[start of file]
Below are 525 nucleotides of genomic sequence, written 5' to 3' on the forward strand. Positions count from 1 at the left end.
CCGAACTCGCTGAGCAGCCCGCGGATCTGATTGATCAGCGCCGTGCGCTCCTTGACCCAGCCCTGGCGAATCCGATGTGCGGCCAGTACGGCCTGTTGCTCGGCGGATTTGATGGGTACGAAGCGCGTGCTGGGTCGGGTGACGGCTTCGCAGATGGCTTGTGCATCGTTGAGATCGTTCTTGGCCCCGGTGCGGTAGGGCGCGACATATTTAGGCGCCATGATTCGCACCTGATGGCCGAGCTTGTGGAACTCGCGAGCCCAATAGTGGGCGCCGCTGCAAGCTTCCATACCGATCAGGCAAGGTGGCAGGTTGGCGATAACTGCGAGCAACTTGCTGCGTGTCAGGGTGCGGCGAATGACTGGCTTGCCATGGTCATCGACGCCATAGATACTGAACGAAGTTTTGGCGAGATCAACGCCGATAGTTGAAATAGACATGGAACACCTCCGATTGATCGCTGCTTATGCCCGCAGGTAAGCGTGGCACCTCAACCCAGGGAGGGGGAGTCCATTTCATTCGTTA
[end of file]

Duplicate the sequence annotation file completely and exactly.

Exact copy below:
Below are 525 nucleotides of genomic sequence, written 5' to 3' on the forward strand. Positions count from 1 at the left end.
CCGAACTCGCTGAGCAGCCCGCGGATCTGATTGATCAGCGCCGTGCGCTCCTTGACCCAGCCCTGGCGAATCCGATGTGCGGCCAGTACGGCCTGTTGCTCGGCGGATTTGATGGGTACGAAGCGCGTGCTGGGTCGGGTGACGGCTTCGCAGATGGCTTGTGCATCGTTGAGATCGTTCTTGGCCCCGGTGCGGTAGGGCGCGACATATTTAGGCGCCATGATTCGCACCTGATGGCCGAGCTTGTGGAACTCGCGAGCCCAATAGTGGGCGCCGCTGCAAGCTTCCATACCGATCAGGCAAGGTGGCAGGTTGGCGATAACTGCGAGCAACTTGCTGCGTGTCAGGGTGCGGCGAATGACTGGCTTGCCATGGTCATCGACGCCATAGATACTGAACGAAGTTTTGGCGAGATCAACGCCGATAGTTGAAATAGACATGGAACACCTCCGATTGATCGCTGCTTATGCCCGCAGGTAAGCGTGGCACCTCAACCCAGGGAGGGGGAGTCCATTTCATTCGTTA